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Summer Film Retreat 2012 View Comments
by Sister Rose Pacatte, FSP


Summer Film Retreat 2012
For Lent this year, the Pauline Center for Media Studies hosted a six-part weekly program using The Way, starring Martin Sheen. In the film written and directed by Sheen’s son, Emilio Estevez, Sheen plays Tom Avery, a widower who travels to France to bring home the body of his son who died in an accident. Tom discovers his son had just set out to make
the 800-kilometer pilgrimage to the shrine of St. James of Compostela and resolves to
take his place on the Camino (see October 2011 St. Anthony Messenger).

Because we wanted to keep the motif of the pilgrimage, even though we met at our center and people arrived by bus or car, our slogan was “If you can’t walk it with your feet, you can do it from your seat!” The same can be said for an annual retreat, which can be made at home if you’re unable to get away to a retreat house. Summertime is ideal to live out Jesus’ invitation to the disciples in Mark 6:31: “Come away by yourselves to a deserted
place and rest a while.”

Narrative films are an ideal way to bridge faith and life, using the format and methodology of the spiritual exercises of St. Ignatius. A Scripture verse that reflects Tom’s reality and journey in The Way is John 9:11.

John Pungente, SJ, and Monty Williams, SJ, have published two books, Finding God in the Dark: Taking the Spiritual Exercises of St. Ignatius to the Movies I & II. Pungente and Williams break down the 30-day retreat into 52 chapters in each volume: one step of the exercises, with Scripture readings, and one film for each week during the year.

The Lights, Camera...Faith! book series can also be used (by Pacatte and Malone, Pauline.org). These volumes include Scripture references, a film, commentary, and
questions for reflection.

For your cinema retreat, you will want to choose quiet time, turn off your phone, and have a Bible, journal, and pen handy. Read the suggested Scripture and then see the film. Afterward, take a break to write your responses to the questions, and take some time for silent prayer.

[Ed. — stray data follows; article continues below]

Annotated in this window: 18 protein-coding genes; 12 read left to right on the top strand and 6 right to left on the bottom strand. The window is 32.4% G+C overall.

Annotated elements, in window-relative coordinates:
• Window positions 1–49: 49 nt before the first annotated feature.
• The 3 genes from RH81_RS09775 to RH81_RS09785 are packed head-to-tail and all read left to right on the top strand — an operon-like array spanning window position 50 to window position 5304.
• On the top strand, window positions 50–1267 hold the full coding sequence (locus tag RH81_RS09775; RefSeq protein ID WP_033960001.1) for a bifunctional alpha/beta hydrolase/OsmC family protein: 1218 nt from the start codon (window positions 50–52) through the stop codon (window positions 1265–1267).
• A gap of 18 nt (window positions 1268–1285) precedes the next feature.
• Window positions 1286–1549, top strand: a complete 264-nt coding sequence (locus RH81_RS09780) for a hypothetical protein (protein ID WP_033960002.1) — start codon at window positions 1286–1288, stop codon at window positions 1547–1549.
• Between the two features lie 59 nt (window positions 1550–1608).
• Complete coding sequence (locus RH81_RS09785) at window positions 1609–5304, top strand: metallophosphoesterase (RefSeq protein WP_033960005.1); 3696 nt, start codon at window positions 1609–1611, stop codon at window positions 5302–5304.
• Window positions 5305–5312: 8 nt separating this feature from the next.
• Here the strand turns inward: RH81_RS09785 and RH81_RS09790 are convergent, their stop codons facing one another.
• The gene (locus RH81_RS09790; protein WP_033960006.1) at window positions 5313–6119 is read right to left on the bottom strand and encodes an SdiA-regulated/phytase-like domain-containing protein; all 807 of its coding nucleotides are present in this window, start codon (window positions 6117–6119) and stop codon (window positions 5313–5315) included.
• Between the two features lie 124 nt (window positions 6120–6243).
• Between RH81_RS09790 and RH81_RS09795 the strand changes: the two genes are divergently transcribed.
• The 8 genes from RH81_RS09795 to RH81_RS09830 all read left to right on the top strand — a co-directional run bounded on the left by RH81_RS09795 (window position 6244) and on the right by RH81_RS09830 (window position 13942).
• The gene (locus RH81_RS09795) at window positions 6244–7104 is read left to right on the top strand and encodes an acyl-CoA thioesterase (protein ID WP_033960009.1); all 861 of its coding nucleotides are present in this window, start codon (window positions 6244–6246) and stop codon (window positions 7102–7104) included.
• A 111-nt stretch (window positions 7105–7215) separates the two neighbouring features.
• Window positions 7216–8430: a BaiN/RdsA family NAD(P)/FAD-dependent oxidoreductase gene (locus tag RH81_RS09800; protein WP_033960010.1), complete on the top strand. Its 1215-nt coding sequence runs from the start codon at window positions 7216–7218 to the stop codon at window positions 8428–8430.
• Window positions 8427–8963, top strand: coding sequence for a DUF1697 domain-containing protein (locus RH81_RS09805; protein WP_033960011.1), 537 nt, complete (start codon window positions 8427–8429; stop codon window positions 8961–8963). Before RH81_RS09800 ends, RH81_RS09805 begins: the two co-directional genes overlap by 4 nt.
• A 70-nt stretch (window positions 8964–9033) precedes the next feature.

The Tree of Life


In the 1950s, the struggles of a young father and his eldest son are contrasted with nonlinear images and sequences of God’s creation struggling to be in relationship with the divine. Paul’s Letter to the Romans, especially 5:17, provides a perfect lens to make meaning from this film that requires focus and intentionality on the part of the viewer.

Big Fish

This wondrous, fantastical film, from the creative mind of Tim Burton, explores the relationship between a highly imaginative father and his son, a fact-oriented journalist who feels his father lied to him growing up. He tells his father he doesn’t know who he is. The Gospel passage Matthew 13:10-17 occurs in late July. In it the disciples ask Jesus, “Why do you speak to them in parables?” and Jesus explains.

Amreeka

After 9/11, a Palestinian-Christian woman, Amreeka, applies for a visa to the United States for herself and her son. When it seems that the visa will never come through, it does. They go to Dearborn, Michigan, to stay with her sister and her family. In the face of hardship,
racial stereotyping, and bias, Amreeka and her son persist. She is the woman you would love as a next-door neighbor. Matthew 13:18-23 is about the reward for perseverance.

The Vow

A young married couple (Channing Tatum and Rachel McAdams) are in a car accident, and the wife no longer remembers her husband or their marriage. Based on a true story, the situation presents a moral conundrum: How does a loving husband move forward when his wife doesn’t remember him? This leads the audience to ask: What is the right thing to What is the right thing to do? What would I do in the same situation? How could I cope with such a dilemma? St. Paul offers t